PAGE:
Orlando Magic v Boston Celtics, Game 6

Winderman: Will coaches pick four Celtics for Eastern All-Star reserves?

4 Comments

Thursday night merely is the show.

No actual work is involved, as the results of fan balloting for All-Star starters are revealed.

Then conference coaches take over from there, having to fill out ballot for the seven reserves in each conference (Commissioner David Stern selects replacements for any injured players).

This year, it will be a particularly challenging task for those in the East.

And an intriguing one.

Given seven slots to select reserves, could Eastern Conference coaches actually use four of them to select Boston Celtics (Doc Rivers is spared such a conundrum, because coaches cannot select players from their own teams on their ballots)?

The fans could have made it easier if Rajon Rondo or Kevin Garnett or Paul Pierce were voted in as starters. Then the majority of coaches’ selections would not have to be from the same team.

But in a conference so bereft of All-Star talent, how can East coaches not do just that?

Getting beyond Dwight Howard, LeBron James, Amare Stoudemire, Dwyane Wade and Derrick Rose, you try finding four other Eastern Conference players more deserving to spend Feb. 20 at Staples Center than one of Rondo, Pierce, Garnett and Ray Allen, especially considering how the Celtics have dominated the conference to this stage, falling behind the Heat for a total of only two days since the start of the season.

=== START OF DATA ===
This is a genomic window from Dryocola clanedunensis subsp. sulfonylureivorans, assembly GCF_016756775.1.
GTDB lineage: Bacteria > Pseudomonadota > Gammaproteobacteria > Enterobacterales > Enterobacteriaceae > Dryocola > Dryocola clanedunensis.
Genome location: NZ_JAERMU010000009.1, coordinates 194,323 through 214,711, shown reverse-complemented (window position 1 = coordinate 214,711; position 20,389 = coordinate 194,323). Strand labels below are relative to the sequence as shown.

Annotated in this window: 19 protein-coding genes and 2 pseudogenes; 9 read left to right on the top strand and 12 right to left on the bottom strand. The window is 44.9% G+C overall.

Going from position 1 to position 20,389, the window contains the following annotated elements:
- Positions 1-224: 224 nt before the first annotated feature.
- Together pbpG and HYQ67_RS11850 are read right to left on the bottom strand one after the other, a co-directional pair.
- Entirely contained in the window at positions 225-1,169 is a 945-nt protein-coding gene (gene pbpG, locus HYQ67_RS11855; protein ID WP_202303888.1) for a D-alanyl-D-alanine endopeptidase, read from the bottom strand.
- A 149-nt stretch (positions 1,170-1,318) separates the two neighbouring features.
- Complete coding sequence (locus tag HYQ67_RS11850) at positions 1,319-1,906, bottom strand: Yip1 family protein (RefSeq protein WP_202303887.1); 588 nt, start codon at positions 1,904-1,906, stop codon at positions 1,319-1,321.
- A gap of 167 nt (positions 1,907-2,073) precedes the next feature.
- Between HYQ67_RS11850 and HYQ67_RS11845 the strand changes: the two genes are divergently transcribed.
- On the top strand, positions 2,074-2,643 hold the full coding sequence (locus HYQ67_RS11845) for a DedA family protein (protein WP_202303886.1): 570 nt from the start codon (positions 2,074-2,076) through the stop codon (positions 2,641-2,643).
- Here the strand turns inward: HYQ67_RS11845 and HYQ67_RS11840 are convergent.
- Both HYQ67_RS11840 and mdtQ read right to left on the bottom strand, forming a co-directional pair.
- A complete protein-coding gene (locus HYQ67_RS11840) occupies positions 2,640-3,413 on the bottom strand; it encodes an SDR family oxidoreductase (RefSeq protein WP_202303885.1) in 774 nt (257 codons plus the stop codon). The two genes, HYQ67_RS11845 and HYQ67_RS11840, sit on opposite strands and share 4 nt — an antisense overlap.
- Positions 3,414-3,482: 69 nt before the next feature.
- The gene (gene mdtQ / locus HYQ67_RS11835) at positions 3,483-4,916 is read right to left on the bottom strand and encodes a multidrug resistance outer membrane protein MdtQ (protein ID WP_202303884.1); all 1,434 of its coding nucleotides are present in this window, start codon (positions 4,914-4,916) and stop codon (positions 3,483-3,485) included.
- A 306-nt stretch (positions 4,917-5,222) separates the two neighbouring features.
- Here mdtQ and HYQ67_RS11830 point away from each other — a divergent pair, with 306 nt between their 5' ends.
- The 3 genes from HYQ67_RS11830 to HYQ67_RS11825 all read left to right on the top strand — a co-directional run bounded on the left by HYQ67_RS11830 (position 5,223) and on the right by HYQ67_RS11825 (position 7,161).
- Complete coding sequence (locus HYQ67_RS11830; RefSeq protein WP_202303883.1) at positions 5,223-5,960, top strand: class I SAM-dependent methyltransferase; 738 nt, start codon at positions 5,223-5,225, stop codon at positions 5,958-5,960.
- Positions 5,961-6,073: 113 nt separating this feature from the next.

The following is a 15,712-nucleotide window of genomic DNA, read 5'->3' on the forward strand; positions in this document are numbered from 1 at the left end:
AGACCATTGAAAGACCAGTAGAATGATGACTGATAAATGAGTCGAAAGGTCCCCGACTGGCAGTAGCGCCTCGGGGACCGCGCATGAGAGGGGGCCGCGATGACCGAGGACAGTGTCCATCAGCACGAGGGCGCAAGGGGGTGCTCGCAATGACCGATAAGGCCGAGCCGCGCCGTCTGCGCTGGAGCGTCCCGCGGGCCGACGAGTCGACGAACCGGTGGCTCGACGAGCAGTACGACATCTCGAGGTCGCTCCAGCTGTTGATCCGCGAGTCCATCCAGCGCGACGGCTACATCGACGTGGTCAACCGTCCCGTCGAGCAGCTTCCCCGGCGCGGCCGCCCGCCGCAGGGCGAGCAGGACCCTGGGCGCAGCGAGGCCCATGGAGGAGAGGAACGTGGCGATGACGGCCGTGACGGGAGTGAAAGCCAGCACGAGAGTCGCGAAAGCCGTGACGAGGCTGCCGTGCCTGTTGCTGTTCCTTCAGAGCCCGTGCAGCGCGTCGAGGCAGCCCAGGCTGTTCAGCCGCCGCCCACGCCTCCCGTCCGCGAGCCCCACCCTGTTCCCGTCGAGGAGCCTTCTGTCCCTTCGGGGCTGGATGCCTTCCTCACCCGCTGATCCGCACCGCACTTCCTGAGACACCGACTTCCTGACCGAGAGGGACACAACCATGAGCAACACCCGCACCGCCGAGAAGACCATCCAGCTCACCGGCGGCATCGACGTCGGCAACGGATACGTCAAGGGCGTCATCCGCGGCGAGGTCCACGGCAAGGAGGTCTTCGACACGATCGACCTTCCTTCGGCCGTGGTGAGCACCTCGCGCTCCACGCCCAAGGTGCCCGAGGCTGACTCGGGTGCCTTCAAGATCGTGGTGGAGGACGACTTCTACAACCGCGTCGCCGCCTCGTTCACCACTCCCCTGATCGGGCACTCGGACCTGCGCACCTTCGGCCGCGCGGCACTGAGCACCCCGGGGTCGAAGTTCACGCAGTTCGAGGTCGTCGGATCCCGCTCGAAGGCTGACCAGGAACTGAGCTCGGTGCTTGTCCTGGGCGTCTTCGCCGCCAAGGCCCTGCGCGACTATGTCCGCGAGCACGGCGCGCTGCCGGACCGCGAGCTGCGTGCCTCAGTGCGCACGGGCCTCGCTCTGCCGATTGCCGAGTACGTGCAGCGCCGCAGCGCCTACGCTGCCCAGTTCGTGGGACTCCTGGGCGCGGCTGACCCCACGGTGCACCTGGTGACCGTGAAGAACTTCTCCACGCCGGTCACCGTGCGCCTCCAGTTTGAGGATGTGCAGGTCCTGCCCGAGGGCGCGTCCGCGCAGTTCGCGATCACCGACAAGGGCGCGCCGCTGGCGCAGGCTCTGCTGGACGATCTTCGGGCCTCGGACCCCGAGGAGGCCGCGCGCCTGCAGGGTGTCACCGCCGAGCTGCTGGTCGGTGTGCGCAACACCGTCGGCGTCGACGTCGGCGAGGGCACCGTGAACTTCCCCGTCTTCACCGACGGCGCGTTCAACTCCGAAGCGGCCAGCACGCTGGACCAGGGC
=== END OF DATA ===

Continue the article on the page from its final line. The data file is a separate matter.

Seriously, go ahead.

Al Horford? Fine. Chris Bosh? Certainly. Joe Johnson? More on reputation than anything else at this point, but reasonable.

But then what (one coach wondered Thursday whether Joakim Noah had played enough to be considered)?

Four Celtics and three Heat out of 12 spots? It’s not a conference, it’s a tag team.

The problem is among the other teams in the East with winning records (and there aren’t many of them), it is difficult to find another suitable name from the Bulls (Carlos Boozer?), Knicks (Raymond Felton?), Magic (Jameer Nelson?) or Hawks (and that’s likely conceding two choices to Atlanta).

And from the bottom feeders, would anyone truly feel comfortable making a case for Danny Granger or Andre Iguodala or Brook Lopez?

Perhaps in a year the NHL is moving to a fantasy draft of All-Stars, the NBA should take heed. Because the leftovers in the West likely will trump one or more at the end of the East bench.

As it is, the reserve ballots distributed to coaches over the next week might as well be colored green.

Ira Winderman writes regularly for NBCSports.com and covers the Heat and the NBA for the South Florida Sun-Sentinel. You can follow him on Twitter at http://twitter.com/IraHeatBeat.

Enjoy 50-best circus shots of last NBA season

Leave a comment

As of tomorrow, training camps around the league open, and all the focus goes to the 2016-17 season.

For fun, let’s look back one more time at last season — the 50 top circus shots of last season.

Stephen Curry driving the lane and throwing up prayers once he draws contact (and hitting them), there is Russell Westbrook throwing the inbounds pass off an opponent’s back, and so much more. Enjoy. Then let’s get on with next season.

To avoid trash talk, Steven Adams told Kevin Garnett he didn’t speak English

Kevin Garnett
4 Comments

Kevin Garnett intimidates people. In the machismo-fueled world of professional sports nobody comfortably admits they were intimidated, but in the wake of Garnett announcing his retirement, a number of players stepped forward to say exactly that. And that KG trashed talked them fearlessly.